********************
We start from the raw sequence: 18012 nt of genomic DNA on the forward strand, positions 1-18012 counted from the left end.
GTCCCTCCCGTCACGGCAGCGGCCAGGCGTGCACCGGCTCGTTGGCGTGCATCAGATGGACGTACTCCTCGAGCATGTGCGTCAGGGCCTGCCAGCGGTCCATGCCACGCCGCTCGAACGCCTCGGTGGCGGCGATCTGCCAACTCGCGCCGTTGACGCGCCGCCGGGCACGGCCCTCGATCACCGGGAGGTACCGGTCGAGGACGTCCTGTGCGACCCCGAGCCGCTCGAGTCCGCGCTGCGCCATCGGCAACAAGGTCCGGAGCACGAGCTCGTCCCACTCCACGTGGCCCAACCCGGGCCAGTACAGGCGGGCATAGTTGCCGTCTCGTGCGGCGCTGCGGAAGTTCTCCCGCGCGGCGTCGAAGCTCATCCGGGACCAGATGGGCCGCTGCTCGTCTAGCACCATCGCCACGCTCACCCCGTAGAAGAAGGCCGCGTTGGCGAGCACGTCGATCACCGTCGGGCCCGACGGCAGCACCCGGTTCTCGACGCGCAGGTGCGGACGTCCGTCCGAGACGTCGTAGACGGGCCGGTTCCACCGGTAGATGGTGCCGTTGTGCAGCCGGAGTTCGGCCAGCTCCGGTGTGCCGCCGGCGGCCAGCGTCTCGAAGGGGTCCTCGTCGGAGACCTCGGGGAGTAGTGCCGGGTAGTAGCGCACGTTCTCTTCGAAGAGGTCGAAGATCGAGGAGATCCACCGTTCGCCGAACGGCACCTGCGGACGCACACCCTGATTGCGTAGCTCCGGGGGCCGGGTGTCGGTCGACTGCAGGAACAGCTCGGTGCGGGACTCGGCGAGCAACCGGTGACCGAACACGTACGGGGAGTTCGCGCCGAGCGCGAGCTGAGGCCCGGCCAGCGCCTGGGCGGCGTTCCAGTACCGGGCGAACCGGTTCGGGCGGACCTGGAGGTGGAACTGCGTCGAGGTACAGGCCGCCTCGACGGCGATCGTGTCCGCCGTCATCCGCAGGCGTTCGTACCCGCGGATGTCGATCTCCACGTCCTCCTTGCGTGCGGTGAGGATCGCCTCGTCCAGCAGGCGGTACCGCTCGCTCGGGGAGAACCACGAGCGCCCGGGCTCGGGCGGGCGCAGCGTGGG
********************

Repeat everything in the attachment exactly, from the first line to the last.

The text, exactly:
We start from the raw sequence: 18012 nt of genomic DNA on the forward strand, positions 1-18012 counted from the left end.
GTCCCTCCCGTCACGGCAGCGGCCAGGCGTGCACCGGCTCGTTGGCGTGCATCAGATGGACGTACTCCTCGAGCATGTGCGTCAGGGCCTGCCAGCGGTCCATGCCACGCCGCTCGAACGCCTCGGTGGCGGCGATCTGCCAACTCGCGCCGTTGACGCGCCGCCGGGCACGGCCCTCGATCACCGGGAGGTACCGGTCGAGGACGTCCTGTGCGACCCCGAGCCGCTCGAGTCCGCGCTGCGCCATCGGCAACAAGGTCCGGAGCACGAGCTCGTCCCACTCCACGTGGCCCAACCCGGGCCAGTACAGGCGGGCATAGTTGCCGTCTCGTGCGGCGCTGCGGAAGTTCTCCCGCGCGGCGTCGAAGCTCATCCGGGACCAGATGGGCCGCTGCTCGTCTAGCACCATCGCCACGCTCACCCCGTAGAAGAAGGCCGCGTTGGCGAGCACGTCGATCACCGTCGGGCCCGACGGCAGCACCCGGTTCTCGACGCGCAGGTGCGGACGTCCGTCCGAGACGTCGTAGACGGGCCGGTTCCACCGGTAGATGGTGCCGTTGTGCAGCCGGAGTTCGGCCAGCTCCGGTGTGCCGCCGGCGGCCAGCGTCTCGAAGGGGTCCTCGTCGGAGACCTCGGGGAGTAGTGCCGGGTAGTAGCGCACGTTCTCTTCGAAGAGGTCGAAGATCGAGGAGATCCACCGTTCGCCGAACGGCACCTGCGGACGCACACCCTGATTGCGTAGCTCCGGGGGCCGGGTGTCGGTCGACTGCAGGAACAGCTCGGTGCGGGACTCGGCGAGCAACCGGTGACCGAACACGTACGGGGAGTTCGCGCCGAGCGCGAGCTGAGGCCCGGCCAGCGCCTGGGCGGCGTTCCAGTACCGGGCGAACCGGTTCGGGCGGACCTGGAGGTGGAACTGCGTCGAGGTACAGGCCGCCTCGACGGCGATCGTGTCCGCCGTCATCCGCAGGCGTTCGTACCCGCGGATGTCGATCTCCACGTCCTCCTTGCGTGCGGTGAGGATCGCCTCGTCCAGCAGGCGGTACCGCTCGCTCGGGGAGAACCACGAGCGCCCGGGCTCGGGCGGGCGCAGCGTGGG